2. Make a list of what your school does and does not do. Start with the good and don’t undervalue what you provide. Schools operate within communities, alongside families, churches, and a multitude of organizations that provide value for children, but your school has a unique calling in the formation of children. Define what your school does for families who choose you. The business (for-profit and non-profit) community offers some interesting examples to help spur on good thinking. For example:
- Apple Computer’s 2017 Mission Statement reads, “Apple designs Macs, the best personal computers in the world, along with OS X, iLife, iWork and professional software. Apple leads the digital music revolution with its iPods and iTunes online store. Apple has reinvented the mobile phone with its revolutionary iPhone and App store, and is defining the future of mobile media and computing devices with iPad.”
- A different approach comes from IKEA who begins with a broad statement followed by a sentence that could only be IKEA: “Our vision is to create a better everyday life for the many people. We make this possible by offering a wide range of well-designed, functional home-furnishing products at prices so low that as many people as possible will be able to afford them.”
- Or from the non-profit world, “The Vs. Cancer Foundation is a non-profit organization dedicated to saving kids’ lives by empowering athletes and communities to fund lifesaving childhood cancer efforts.
3. Discuss, digest, cut, polish, review, revise. And then listen. Show drafts to others, ask for opinions, and really listen. Don’t try to convince them; just listen and then revise again.
Exemplars We Admire
Here are a few mission and vision samples we admire, as our nature is to be shaped by exemplars:
- Hope Academy. Mission: To foster hope in God within the inner-city neighborhoods of Minneapolis by providing youth with a remarkable, God-centered education. Vision: Believing that all children are created for God’s glory and endowed by Him with an inalienable potential to acquire wisdom and knowledge. Hope Academy covenants with urban families to equip their children to become responsible, servant leaders of the 21st Century. Committed to the truth, discipline, and values of the gospel of Jesus Christ, Hope Academy pursues this aim by mobilizing educational, business, and community leaders towards the important goal of serving the children of Minneapolis with a remarkable education, permeated with a God-centered perspective. This inter-denominational school will seek to unleash kingdom citizens who work for justice, economic opportunity, racial harmony, hope for the family, and joy in the community.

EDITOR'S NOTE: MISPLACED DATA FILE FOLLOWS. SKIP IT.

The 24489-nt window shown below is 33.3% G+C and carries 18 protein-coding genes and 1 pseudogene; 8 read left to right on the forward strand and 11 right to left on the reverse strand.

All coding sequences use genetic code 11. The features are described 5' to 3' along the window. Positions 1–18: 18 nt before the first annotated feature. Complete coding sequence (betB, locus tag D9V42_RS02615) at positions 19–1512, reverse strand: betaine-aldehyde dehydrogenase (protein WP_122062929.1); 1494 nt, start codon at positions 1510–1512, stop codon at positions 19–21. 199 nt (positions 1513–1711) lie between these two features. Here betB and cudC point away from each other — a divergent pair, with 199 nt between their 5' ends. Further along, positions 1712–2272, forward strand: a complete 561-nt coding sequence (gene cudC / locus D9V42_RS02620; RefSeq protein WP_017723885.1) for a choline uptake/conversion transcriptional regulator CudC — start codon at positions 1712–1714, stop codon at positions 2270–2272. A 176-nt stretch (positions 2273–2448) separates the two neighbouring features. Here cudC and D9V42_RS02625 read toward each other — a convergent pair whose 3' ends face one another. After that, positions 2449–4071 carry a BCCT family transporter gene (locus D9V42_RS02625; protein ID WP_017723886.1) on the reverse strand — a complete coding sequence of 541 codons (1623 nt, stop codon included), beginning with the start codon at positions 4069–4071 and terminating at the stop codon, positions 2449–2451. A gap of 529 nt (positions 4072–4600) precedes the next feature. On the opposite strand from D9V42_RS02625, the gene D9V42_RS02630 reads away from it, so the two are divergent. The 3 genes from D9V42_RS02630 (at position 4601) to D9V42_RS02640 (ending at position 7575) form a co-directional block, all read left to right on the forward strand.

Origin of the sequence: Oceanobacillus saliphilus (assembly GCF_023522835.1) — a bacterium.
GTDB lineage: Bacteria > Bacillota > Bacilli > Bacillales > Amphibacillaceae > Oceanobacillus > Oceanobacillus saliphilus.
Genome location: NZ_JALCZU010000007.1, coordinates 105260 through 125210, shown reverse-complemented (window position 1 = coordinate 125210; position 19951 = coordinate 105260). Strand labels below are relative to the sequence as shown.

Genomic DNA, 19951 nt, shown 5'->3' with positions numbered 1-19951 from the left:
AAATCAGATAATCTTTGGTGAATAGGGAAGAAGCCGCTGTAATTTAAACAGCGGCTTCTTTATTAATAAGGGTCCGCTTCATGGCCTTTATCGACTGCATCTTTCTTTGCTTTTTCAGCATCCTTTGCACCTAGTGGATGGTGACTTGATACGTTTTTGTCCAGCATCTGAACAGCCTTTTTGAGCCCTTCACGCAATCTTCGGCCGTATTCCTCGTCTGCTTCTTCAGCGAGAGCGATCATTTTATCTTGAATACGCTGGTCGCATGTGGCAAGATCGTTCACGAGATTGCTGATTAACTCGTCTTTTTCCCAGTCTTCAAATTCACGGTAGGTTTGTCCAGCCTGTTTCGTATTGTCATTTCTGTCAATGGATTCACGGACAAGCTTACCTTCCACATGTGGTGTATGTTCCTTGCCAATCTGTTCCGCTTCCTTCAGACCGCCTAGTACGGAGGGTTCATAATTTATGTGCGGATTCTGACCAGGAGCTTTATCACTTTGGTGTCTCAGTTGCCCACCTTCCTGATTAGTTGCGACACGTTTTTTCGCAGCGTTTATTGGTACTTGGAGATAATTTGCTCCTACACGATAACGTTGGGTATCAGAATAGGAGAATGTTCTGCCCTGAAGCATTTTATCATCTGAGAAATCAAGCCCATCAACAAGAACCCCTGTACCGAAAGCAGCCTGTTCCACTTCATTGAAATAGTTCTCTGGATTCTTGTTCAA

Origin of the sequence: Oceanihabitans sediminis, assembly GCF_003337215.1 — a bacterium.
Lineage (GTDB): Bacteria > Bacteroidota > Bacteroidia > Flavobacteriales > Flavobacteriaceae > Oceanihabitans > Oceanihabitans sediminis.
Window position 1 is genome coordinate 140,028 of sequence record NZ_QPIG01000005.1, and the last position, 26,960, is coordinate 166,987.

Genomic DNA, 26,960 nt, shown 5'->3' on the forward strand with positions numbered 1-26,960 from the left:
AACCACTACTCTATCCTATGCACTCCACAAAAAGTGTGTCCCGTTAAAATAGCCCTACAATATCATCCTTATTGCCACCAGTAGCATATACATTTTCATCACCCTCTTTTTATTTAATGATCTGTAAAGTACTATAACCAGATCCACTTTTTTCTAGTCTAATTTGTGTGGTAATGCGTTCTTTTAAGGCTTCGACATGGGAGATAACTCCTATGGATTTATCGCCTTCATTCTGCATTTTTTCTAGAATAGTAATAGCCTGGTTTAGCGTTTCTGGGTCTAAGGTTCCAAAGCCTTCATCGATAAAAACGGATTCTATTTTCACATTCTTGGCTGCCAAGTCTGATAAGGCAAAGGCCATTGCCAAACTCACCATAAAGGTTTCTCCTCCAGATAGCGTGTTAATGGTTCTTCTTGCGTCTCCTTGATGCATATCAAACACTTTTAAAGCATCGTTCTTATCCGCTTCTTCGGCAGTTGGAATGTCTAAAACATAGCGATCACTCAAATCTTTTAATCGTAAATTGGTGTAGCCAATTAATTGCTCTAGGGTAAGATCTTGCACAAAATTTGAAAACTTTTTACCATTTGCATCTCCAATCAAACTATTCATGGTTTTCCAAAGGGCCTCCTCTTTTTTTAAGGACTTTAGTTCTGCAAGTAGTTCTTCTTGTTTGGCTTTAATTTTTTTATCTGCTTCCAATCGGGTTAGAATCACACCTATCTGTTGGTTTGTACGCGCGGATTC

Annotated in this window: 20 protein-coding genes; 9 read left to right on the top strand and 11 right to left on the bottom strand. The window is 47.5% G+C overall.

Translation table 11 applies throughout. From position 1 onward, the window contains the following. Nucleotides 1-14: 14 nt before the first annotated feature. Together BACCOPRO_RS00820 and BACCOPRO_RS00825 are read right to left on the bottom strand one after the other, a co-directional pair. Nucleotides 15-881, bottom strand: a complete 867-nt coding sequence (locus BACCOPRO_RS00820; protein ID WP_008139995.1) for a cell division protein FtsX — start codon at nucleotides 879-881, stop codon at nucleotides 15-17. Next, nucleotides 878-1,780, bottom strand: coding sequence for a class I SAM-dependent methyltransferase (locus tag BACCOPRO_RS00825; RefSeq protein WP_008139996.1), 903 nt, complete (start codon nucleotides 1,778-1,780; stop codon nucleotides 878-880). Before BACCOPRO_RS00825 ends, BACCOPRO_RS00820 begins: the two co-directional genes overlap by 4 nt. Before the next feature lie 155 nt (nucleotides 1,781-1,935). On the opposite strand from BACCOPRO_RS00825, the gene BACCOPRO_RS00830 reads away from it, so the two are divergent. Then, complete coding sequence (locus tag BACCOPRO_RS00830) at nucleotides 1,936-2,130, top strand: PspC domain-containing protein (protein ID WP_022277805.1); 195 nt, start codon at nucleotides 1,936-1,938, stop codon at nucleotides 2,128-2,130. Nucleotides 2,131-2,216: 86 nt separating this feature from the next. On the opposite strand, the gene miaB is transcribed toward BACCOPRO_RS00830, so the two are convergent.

- Chattanooga Christian School. Aspiration: Chattanooga Christian School desires to be a leading Christian school that is distinguished by its redemptive discipleship through rigorous curricular programs promoting Christ-centered critical thinking and co-curricular programs that allow students to fully display their diverse talents and skills while fostering an enthusiastic love for their school community.
- Unity Christian Academy. Mission: Empowering a diverse community, united by Christ, to achieve excellence in education for the flourishing of all creation.
- South Christian High School. Vision: to be a spiritually vibrant educational community that reflects God’s Kingdom. We seek God’s leading in providing exceptional offerings, culturally relevant methods, and a service-oriented community with a heart for students.
Finally, here are a couple of good reads as you consider developing (or re-developing) your school’s mission statement:
About the Author
Dr. Tim Van Soelen serves as the director of the Center for the Advancement of Christian Education (CACE). Tim is also a professor of education at Dordt College. He has served as a principal, assistant principal, and middle school math and computer teacher at schools in South Dakota and California. Tim has his undergraduate degree from Dordt College and advanced degrees from Azusa Pacific University and the University of South Dakota. He can be reached via email at Timothy.VanSoelen@dordt.edu.